Health & Wellness at the University of New Hampshire (UNH) held their annual flu vaccine clinic on October 9 from 9 a.m. to 4:30 p.m. in the Hamel Recreation Center.  

Director of Education and Promotion Kathleen Grace-Bishop believes the vaccine is particularly important on a college campus.  

“[Students] are living in close quarters, attending classes and eating at the same dining halls which give opportunities for germs to be passed and increases the risk of contracting the flu.”  

Grace-Bishop also spoke on the importance of the vaccine from a public health perspective.  

“There is herd immunity – which when enough people get vaccinated, makes the community as a whole less susceptible to contracting the flu as it doesn’t travel as easily from person to person. Even those without vaccines due to medical complications or allergies will receive the same protection from the flu.”  

What many students were unaware of was the seemingly minor administrative requirement for students – the new requirement for students to present not only their student ID cards, but their health insurance cards as well.  

Previously, the flu vaccine clinic was covered under the Health & Wellness fee of every student. What this means is that health insurance was not billed when a student received their vaccine. The cost was subsidized by the funding the university receives.  

Due to a change in how the clinic is financed and further budget restrictions and reductions, students were required to present their health insurance cards to the facilitators of the clinic. On the surface, the change appeared minor, as the student is still receiving their vaccine free at the point of service. However, the student’s health insurance will now be billed after receiving their vaccine.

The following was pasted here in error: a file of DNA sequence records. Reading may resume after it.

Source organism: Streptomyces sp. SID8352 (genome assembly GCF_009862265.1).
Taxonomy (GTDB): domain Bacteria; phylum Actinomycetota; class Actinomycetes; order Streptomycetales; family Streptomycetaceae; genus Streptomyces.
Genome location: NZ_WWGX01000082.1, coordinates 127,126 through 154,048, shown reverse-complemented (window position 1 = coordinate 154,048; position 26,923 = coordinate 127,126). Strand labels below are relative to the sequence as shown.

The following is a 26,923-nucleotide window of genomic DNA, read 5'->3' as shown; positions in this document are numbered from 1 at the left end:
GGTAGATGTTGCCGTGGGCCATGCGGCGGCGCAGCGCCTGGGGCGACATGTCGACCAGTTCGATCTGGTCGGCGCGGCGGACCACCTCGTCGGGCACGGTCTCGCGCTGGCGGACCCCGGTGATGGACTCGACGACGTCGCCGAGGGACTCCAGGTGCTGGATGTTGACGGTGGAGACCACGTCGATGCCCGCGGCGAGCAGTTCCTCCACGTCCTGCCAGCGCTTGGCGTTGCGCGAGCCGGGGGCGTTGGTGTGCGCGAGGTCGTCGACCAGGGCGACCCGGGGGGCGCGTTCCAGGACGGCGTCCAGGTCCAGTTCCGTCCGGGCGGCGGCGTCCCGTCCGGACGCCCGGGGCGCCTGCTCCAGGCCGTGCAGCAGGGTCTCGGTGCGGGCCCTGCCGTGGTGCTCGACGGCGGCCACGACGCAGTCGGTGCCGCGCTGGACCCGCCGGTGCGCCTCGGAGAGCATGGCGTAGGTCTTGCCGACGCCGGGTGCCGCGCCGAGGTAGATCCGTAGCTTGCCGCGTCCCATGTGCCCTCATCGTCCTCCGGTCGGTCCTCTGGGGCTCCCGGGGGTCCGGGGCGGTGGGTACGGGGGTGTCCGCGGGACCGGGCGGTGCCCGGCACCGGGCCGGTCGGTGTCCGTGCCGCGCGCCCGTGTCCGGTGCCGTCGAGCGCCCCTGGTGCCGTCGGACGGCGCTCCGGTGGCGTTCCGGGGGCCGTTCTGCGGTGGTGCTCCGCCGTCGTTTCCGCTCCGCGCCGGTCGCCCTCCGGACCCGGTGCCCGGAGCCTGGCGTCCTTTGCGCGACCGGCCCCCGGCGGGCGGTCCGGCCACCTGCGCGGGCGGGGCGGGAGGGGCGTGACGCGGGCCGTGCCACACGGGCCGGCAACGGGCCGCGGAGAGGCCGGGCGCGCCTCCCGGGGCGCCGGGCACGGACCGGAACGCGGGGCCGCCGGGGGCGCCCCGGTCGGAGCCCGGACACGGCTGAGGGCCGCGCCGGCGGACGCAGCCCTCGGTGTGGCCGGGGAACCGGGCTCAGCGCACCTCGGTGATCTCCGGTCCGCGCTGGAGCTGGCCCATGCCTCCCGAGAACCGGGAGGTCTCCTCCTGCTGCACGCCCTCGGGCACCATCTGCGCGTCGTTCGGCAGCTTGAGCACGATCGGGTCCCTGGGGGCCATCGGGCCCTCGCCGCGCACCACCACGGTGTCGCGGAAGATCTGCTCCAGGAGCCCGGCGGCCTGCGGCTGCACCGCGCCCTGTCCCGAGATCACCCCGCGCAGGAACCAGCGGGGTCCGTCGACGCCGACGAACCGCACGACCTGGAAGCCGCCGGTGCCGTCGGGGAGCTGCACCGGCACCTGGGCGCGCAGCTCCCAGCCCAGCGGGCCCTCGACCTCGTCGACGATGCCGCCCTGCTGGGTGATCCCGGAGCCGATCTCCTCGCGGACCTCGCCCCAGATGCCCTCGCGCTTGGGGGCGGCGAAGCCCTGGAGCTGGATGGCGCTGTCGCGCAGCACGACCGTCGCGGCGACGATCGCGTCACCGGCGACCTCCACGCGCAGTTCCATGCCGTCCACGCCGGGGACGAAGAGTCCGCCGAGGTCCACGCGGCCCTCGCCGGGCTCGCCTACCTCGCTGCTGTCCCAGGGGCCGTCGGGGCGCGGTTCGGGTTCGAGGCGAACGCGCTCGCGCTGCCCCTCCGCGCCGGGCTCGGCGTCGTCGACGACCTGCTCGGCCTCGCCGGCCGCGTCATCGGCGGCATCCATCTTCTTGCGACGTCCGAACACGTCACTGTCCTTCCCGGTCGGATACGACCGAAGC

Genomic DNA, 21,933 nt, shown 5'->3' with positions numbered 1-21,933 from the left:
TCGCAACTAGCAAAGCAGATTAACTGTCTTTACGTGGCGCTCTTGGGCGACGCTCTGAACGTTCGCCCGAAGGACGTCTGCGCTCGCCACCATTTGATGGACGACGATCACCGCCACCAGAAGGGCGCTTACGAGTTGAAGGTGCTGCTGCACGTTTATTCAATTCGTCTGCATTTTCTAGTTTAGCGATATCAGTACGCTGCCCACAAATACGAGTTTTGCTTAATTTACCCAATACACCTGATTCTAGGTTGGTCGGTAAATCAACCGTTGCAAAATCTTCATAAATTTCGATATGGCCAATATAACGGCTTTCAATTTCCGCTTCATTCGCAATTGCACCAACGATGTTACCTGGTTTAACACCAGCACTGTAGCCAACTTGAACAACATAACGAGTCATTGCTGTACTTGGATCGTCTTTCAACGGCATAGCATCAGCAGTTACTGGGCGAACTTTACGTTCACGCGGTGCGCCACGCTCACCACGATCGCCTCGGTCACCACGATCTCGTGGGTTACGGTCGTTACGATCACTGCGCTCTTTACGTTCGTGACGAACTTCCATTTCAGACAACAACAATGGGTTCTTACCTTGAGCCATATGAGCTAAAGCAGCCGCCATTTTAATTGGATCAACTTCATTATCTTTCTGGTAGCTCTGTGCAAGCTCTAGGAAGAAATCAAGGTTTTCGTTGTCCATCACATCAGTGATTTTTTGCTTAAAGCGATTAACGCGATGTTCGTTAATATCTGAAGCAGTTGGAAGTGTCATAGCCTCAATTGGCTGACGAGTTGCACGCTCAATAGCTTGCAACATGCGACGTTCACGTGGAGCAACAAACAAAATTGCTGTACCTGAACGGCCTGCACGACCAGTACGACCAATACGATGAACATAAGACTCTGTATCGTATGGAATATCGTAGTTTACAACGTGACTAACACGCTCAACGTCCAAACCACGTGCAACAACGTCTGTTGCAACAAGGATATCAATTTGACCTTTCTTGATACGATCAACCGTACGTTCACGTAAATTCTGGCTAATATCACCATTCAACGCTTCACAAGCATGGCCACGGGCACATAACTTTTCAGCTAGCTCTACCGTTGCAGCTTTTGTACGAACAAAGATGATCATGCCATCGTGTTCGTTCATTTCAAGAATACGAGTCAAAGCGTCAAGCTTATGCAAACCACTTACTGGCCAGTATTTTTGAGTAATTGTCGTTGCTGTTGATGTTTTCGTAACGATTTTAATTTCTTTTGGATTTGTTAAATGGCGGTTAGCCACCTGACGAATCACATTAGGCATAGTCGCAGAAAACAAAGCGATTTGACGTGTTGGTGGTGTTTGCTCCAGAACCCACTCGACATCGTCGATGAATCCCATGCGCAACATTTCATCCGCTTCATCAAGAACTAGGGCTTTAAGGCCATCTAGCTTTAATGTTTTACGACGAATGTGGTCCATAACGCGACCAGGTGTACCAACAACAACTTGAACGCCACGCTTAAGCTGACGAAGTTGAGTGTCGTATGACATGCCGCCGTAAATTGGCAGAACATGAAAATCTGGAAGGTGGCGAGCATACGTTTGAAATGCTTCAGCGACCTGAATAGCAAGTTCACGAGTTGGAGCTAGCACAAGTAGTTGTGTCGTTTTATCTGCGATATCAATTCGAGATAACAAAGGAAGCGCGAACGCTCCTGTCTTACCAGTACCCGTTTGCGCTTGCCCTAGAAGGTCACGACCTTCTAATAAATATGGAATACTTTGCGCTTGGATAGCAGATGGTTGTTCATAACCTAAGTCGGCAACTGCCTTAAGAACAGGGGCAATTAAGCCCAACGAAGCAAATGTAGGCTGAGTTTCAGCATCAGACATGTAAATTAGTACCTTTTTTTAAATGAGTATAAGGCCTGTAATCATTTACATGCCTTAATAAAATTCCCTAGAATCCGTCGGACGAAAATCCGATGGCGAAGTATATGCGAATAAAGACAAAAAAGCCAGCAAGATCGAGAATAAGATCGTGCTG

The change in procedure represents a fundamental problem with the University System of New Hampshire – its lack of funding. In 2018, additional budget constraints were placed on Health & Wellness, causing the department to shift the burden of payment to students’ health insurance.  

As of now, the effects have yet to be seen if this change will impact students directly. At the moment, it appears as if it only shifts the burden of payment from one large entity, the University, to students and members of the community’s health insurance companies. As full-time students are required to have health insurance, they should not be impacted at the point of service. 

Despite this change, Health & Wellness expected the same turn-out for their flu vaccine clinic this year compared to previous years. In 2018, Health & Wellness distributed 1,898 immunizations to members of the University. Health & Wellness expect no decline due to administrative change.